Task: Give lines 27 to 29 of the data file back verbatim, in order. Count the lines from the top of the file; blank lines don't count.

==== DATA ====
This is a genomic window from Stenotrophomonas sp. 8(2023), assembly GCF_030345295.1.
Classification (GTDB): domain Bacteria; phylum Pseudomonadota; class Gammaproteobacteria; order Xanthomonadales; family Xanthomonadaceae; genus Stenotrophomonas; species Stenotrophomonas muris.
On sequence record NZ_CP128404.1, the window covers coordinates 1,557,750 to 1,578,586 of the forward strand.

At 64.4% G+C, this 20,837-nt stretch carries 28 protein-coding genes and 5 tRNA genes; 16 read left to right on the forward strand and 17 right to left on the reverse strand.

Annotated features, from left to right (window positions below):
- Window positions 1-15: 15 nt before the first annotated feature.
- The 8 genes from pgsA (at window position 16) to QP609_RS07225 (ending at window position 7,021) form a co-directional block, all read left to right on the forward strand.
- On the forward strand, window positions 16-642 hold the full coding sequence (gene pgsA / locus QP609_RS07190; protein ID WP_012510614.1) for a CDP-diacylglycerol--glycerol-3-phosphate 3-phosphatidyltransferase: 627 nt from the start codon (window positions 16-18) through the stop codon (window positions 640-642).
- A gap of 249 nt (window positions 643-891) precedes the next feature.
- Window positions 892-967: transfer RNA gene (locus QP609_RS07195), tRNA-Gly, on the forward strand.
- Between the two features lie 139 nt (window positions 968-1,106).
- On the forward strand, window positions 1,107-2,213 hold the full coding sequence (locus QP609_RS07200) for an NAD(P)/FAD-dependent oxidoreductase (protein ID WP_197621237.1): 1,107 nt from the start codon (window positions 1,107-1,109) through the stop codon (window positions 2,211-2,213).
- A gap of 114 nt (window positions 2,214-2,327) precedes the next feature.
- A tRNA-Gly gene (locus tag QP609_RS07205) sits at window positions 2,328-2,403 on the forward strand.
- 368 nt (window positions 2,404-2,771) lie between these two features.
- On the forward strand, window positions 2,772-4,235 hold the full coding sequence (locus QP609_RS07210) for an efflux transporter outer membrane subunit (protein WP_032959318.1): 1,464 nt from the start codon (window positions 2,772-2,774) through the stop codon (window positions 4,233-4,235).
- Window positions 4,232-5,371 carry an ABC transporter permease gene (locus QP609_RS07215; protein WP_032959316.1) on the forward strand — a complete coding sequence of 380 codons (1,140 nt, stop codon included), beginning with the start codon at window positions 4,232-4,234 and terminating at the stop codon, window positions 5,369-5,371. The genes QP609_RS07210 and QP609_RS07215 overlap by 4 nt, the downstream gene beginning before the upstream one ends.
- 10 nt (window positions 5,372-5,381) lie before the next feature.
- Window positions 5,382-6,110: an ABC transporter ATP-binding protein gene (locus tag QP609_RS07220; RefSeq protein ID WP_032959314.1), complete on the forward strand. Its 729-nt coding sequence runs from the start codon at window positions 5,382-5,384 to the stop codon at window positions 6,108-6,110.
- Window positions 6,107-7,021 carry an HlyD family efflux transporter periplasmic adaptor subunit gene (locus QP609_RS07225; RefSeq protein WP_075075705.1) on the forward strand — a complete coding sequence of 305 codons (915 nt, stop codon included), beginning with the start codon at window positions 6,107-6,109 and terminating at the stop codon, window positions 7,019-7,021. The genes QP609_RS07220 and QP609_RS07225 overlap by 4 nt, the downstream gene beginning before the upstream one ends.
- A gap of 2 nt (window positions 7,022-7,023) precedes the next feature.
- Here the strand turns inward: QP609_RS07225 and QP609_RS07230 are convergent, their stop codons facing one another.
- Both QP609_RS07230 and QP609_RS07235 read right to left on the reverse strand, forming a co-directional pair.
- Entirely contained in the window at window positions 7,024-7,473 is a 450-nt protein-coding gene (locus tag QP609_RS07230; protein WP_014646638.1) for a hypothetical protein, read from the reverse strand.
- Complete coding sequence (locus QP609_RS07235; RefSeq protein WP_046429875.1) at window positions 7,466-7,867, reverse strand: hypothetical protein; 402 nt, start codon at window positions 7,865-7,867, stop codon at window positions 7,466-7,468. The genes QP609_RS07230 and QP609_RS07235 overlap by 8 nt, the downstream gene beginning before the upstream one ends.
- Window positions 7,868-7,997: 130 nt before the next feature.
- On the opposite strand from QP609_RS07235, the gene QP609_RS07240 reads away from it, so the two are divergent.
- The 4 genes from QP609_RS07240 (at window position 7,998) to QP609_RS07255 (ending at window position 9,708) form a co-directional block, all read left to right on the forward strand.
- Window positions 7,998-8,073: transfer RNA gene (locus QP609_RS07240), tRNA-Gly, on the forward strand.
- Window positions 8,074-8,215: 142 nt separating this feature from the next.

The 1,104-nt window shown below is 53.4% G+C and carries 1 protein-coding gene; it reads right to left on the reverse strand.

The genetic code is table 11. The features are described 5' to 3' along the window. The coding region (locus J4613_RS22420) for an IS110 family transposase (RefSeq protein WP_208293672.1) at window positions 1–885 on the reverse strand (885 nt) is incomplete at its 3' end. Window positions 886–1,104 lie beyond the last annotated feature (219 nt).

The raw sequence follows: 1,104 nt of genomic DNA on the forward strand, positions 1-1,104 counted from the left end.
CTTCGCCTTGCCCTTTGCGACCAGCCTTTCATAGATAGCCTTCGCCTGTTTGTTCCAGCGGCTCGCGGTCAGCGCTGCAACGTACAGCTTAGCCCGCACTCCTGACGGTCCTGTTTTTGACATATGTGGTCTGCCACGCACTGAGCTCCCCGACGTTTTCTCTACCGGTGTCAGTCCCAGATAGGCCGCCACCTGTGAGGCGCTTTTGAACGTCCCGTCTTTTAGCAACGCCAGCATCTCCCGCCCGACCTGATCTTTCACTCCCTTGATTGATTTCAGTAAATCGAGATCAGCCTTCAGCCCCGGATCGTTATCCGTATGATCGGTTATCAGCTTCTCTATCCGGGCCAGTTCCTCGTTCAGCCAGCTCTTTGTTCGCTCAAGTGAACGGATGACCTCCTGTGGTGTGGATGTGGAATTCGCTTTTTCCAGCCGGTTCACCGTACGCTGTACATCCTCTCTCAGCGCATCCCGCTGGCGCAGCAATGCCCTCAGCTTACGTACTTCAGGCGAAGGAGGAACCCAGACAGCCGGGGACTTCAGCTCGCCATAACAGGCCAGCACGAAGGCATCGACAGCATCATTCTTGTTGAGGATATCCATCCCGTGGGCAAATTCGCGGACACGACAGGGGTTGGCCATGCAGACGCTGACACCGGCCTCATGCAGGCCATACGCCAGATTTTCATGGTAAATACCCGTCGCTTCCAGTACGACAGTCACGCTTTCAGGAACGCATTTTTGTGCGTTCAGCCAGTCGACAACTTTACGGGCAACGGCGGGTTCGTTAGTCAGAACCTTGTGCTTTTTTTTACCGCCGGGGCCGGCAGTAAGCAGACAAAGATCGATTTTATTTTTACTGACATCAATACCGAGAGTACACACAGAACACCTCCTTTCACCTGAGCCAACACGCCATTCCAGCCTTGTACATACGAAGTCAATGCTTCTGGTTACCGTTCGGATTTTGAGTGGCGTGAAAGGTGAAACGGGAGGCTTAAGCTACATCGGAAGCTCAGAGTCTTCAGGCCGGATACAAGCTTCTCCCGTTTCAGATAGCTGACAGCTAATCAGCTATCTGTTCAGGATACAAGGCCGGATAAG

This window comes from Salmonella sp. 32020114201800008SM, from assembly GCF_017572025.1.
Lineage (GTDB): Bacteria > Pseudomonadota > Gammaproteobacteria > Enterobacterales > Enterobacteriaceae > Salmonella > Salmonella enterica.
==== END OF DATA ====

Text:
- On the opposite strand from QP609_RS07235, the gene QP609_RS07240 reads away from it, so the two are divergent.
- The 4 genes from QP609_RS07240 (at window position 7,998) to QP609_RS07255 (ending at window position 9,708) form a co-directional block, all read left to right on the forward strand.
- Window positions 7,998-8,073: transfer RNA gene (locus QP609_RS07240), tRNA-Gly, on the forward strand.